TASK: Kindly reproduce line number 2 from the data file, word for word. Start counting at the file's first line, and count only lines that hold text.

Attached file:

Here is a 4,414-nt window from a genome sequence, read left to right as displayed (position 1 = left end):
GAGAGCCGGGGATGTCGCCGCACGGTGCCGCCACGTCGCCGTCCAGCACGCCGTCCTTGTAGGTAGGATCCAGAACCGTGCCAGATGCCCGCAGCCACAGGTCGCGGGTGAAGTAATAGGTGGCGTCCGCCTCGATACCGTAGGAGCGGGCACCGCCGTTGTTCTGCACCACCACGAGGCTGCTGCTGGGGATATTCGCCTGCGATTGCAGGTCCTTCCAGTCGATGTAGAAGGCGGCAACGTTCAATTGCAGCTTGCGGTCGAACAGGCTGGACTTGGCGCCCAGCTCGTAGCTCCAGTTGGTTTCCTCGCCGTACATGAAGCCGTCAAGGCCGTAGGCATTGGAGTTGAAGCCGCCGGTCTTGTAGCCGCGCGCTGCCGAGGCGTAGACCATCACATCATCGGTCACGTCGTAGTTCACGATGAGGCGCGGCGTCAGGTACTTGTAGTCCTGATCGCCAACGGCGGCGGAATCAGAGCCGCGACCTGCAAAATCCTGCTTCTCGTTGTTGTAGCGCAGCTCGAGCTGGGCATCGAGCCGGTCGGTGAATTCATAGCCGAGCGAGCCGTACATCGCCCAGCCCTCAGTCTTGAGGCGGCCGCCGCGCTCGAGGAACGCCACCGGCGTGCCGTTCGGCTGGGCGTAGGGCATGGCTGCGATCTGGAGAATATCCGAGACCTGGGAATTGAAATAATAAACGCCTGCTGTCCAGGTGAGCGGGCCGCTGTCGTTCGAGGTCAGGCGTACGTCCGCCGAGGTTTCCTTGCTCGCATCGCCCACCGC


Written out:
GAGAGCCGGGGATGTCGCCGCACGGTGCCGCCACGTCGCCGTCCAGCACGCCGTCCTTGTAGGTAGGATCCAGAACCGTGCCAGATGCCCGCAGCCACAGGTCGCGGGTGAAGTAATAGGTGGCGTCCGCCTCGATACCGTAGGAGCGGGCACCGCCGTTGTTCTGCACCACCACGAGGCTGCTGCTGGGGATATTCGCCTGCGATTGCAGGTCCTTCCAGTCGATGTAGAAGGCGGCAACGTTCAATTGCAGCTTGCGGTCGAACAGGCTGGACTTGGCGCCCAGCTCGTAGCTCCAGTTGGTTTCCTCGCCGTACATGAAGCCGTCAAGGCCGTAGGCATTGGAGTTGAAGCCGCCGGTCTTGTAGCCGCGCGCTGCCGAGGCGTAGACCATCACATCATCGGTCACGTCGTAGTTCACGATGAGGCGCGGCGTCAGGTACTTGTAGTCCTGATCGCCAACGGCGGCGGAATCAGAGCCGCGACCTGCAAAATCCTGCTTCTCGTTGTTGTAGCGCAGCTCGAGCTGGGCATCGAGCCGGTCGGTGAATTCATAGCCGAGCGAGCCGTACATCGCCCAGCCCTCAGTCTTGAGGCGGCCGCCGCGCTCGAGGAACGCCACCGGCGTGCCGTTCGGCTGGGCGTAGGGCATGGCTGCGATCTGGAGAATATCCGAGACCTGGGAATTGAAATAATAAACGCCTGCTGTCCAGGTGAGCGGGCCGCTGTCGTTCGAGGTCAGGCGTACGTCCGCCGAGGTTTCCTTGCTCGCATCGCCCACCGC